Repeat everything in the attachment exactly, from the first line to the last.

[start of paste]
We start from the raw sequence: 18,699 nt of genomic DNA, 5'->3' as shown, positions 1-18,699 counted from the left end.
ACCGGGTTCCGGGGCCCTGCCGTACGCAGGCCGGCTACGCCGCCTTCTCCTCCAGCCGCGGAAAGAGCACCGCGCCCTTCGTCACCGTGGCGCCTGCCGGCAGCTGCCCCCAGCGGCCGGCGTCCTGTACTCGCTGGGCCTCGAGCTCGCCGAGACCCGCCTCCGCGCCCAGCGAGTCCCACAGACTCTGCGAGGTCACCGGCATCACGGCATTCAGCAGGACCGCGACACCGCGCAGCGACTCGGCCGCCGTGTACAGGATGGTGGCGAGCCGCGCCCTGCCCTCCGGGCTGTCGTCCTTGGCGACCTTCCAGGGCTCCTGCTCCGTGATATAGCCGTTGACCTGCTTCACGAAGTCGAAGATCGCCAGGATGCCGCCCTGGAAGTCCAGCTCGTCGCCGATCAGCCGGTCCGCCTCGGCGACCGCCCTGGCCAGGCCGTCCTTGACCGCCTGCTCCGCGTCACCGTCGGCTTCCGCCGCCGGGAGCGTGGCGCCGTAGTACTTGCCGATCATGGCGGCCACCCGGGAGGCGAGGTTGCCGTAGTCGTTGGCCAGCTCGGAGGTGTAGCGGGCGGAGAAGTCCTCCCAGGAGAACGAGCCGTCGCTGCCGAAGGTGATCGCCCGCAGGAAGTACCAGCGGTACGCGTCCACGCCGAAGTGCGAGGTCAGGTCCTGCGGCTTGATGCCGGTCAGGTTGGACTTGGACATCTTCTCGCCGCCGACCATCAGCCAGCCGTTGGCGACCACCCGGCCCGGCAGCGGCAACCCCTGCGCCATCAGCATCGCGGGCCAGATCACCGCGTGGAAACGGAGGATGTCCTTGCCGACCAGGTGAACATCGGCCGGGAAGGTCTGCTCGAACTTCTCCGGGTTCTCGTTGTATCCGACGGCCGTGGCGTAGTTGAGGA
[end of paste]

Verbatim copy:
We start from the raw sequence: 18,699 nt of genomic DNA, 5'->3' as shown, positions 1-18,699 counted from the left end.
ACCGGGTTCCGGGGCCCTGCCGTACGCAGGCCGGCTACGCCGCCTTCTCCTCCAGCCGCGGAAAGAGCACCGCGCCCTTCGTCACCGTGGCGCCTGCCGGCAGCTGCCCCCAGCGGCCGGCGTCCTGTACTCGCTGGGCCTCGAGCTCGCCGAGACCCGCCTCCGCGCCCAGCGAGTCCCACAGACTCTGCGAGGTCACCGGCATCACGGCATTCAGCAGGACCGCGACACCGCGCAGCGACTCGGCCGCCGTGTACAGGATGGTGGCGAGCCGCGCCCTGCCCTCCGGGCTGTCGTCCTTGGCGACCTTCCAGGGCTCCTGCTCCGTGATATAGCCGTTGACCTGCTTCACGAAGTCGAAGATCGCCAGGATGCCGCCCTGGAAGTCCAGCTCGTCGCCGATCAGCCGGTCCGCCTCGGCGACCGCCCTGGCCAGGCCGTCCTTGACCGCCTGCTCCGCGTCACCGTCGGCTTCCGCCGCCGGGAGCGTGGCGCCGTAGTACTTGCCGATCATGGCGGCCACCCGGGAGGCGAGGTTGCCGTAGTCGTTGGCCAGCTCGGAGGTGTAGCGGGCGGAGAAGTCCTCCCAGGAGAACGAGCCGTCGCTGCCGAAGGTGATCGCCCGCAGGAAGTACCAGCGGTACGCGTCCACGCCGAAGTGCGAGGTCAGGTCCTGCGGCTTGATGCCGGTCAGGTTGGACTTGGACATCTTCTCGCCGCCGACCATCAGCCAGCCGTTGGCGACCACCCGGCCCGGCAGCGGCAACCCCTGCGCCATCAGCATCGCGGGCCAGATCACCGCGTGGAAACGGAGGATGTCCTTGCCGACCAGGTGAACATCGGCCGGGAAGGTCTGCTCGAACTTCTCCGGGTTCTCGTTGTATCCGACGGCCGTGGCGTAGTTGAGGA